The International Monetary Fund (IMF) has again lowered its forecast for the global economy. Central banks have raised interest rates and tightened their monetary policies to try to contain further increases in inflation, and the IMF estimates that global GDP in Q2 2022 was lower than in Q1 2022. The baseline growth forecast from July estimates global economic growth of 3.2% in 2022, down from 6.1% in 2021, and that growth in 2023 will stand at 2.9%. Further downside risks exist, and the IMF’s worst-case scenario forecasts a possible further reduction in global GDP to 2.6% and 2.0% in 2022 and 2023 respectively.
Growth forecasts have been reduced for most key economies. Of particular concern to the bulk market is that forecasts for the Chinese economy have been lowered by 1.1 pp and 0.5 pp for 2022 and 2023 respectively. With forecasts of 3.3% and 4.6% for 2022 and 2023 respectively, growth in China is expected to hit its lowest levels since 1990. The People’s Bank of China has cut interest rates, one of the few central banks in the world to so but increases in economic stimulus have otherwise been minimal. Special Purpose Bonds issued by local governments are on par with 2021, but lower than in 2020. The central government has recently also committed further funds for infrastructure development, which could increase demand for both iron ore and coking coal but may not have much impact in the short term.
In the latest forecast, India remains the fastest-growing economy despite higher-than-average reductions to forecasts compared to the April projection. Growth is now forecast at 7.4% and 6.1% for 2022 and 2023 respectively. Elsewhere in Asia, projections for Japan and ASEAN-5 countries have also been lowered.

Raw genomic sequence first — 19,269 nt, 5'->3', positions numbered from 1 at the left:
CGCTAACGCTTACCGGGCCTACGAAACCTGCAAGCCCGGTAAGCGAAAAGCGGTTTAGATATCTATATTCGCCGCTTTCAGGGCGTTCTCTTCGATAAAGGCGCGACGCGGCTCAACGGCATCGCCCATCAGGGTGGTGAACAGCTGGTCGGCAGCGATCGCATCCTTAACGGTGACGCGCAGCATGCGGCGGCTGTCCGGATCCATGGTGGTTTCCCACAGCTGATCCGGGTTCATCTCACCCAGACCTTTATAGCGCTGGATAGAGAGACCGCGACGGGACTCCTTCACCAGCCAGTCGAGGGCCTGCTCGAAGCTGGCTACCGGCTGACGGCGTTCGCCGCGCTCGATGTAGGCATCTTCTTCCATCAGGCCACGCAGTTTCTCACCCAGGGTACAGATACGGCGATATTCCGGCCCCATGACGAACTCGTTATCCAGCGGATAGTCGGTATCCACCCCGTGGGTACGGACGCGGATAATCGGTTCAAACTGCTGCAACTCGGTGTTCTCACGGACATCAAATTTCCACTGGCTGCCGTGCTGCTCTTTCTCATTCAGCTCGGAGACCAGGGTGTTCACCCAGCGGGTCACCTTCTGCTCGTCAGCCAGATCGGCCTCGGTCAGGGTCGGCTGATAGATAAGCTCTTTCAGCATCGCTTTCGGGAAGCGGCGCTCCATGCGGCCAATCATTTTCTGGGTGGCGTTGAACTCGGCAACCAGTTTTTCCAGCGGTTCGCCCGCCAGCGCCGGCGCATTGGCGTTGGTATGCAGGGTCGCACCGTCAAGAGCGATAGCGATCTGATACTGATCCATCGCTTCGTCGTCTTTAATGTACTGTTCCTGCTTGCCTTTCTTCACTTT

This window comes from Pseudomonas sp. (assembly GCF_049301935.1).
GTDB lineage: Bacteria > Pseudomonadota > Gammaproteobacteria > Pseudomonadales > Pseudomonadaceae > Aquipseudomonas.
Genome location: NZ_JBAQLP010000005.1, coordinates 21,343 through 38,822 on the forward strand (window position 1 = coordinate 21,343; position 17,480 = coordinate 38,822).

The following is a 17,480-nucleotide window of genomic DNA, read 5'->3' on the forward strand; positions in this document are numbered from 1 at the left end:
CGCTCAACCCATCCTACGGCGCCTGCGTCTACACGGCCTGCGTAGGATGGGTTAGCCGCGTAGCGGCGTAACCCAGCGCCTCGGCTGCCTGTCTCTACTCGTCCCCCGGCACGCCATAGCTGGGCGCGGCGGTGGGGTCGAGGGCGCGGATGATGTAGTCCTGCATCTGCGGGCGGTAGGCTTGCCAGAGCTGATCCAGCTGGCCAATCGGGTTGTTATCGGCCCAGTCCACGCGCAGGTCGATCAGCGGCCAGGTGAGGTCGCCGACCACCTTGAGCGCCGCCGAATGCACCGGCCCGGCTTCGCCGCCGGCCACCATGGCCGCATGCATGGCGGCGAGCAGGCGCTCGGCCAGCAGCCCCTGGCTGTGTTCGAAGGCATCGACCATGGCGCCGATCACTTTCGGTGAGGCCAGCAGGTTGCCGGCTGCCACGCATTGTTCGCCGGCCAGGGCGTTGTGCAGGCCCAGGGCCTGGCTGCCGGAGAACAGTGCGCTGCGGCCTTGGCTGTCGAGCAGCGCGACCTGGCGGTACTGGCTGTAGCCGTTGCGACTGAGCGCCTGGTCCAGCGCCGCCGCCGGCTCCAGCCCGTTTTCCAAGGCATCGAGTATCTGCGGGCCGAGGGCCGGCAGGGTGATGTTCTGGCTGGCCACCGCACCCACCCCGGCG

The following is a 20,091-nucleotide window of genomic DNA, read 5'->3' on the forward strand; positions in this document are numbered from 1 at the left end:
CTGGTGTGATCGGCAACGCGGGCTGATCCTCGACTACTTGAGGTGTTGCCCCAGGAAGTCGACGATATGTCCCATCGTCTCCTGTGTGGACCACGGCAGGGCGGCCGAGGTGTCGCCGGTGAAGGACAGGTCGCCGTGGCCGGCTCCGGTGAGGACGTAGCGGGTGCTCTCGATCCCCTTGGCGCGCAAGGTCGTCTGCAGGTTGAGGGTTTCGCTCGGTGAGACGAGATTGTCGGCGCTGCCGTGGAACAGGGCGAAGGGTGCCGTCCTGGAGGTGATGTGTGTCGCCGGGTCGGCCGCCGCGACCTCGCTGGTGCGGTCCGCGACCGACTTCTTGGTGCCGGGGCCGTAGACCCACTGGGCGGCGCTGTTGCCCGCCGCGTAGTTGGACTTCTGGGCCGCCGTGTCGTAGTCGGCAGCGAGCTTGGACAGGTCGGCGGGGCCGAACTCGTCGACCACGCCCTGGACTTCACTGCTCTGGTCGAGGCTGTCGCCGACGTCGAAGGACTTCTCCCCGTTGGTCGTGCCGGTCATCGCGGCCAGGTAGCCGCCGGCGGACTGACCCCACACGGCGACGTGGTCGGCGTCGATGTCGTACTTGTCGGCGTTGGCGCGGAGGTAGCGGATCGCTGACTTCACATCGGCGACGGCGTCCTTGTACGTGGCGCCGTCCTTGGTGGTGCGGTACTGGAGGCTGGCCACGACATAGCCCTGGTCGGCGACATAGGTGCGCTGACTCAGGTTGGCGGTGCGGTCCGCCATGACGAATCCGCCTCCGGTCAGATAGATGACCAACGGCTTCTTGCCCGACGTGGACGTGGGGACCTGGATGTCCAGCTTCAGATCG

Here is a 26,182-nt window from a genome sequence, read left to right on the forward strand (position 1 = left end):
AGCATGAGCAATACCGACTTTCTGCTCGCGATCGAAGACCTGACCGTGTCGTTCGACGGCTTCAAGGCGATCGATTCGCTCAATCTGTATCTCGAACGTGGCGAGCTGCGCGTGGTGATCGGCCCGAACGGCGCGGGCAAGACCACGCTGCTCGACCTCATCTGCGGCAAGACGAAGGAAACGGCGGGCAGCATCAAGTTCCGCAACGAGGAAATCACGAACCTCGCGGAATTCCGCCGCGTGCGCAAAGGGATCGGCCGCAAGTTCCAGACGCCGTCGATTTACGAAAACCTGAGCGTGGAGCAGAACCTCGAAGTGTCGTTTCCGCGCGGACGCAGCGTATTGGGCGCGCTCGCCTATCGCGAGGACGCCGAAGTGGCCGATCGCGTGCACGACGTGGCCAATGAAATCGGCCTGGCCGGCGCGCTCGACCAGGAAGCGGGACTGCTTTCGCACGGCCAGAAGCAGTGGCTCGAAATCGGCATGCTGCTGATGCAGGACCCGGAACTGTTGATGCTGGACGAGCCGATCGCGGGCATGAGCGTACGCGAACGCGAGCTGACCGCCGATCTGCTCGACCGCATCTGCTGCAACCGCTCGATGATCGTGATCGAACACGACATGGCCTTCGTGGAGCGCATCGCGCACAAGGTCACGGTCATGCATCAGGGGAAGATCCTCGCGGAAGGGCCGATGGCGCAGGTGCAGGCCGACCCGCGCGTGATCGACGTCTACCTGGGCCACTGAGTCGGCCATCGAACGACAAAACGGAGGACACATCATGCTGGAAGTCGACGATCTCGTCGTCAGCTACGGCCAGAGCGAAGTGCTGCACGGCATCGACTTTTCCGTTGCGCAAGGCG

The projections for Emerging and Developing Europe, Latin America and the Caribbean, Middle East and Central Asia, and Sub-Saharan Africa are the only ones not to have been lowered since the April forecast. Unfortunately, these areas are not key demand areas for the bulk market.
The World Steel Association estimates that global steel production in the first half of 2022 fell by 5.4% compared to the same period in 2021. The world’s biggest steel producer, China, reduced its production by 6.4% y/y in the first half of 2022, not least due to a 6.4% year-to-date fall in real estate investments. The World Steel Association’s most recent steel production forecast for 2022 and 2023, which was made in April 2022, estimated global demand growth of 0.4% and 2.2% in 2022 and 2023 respectively. It now appears more likely that 2022 will end with negative demand growth despite the recent efforts by the central bank and central government in China to help demand rebound in the second half of the year.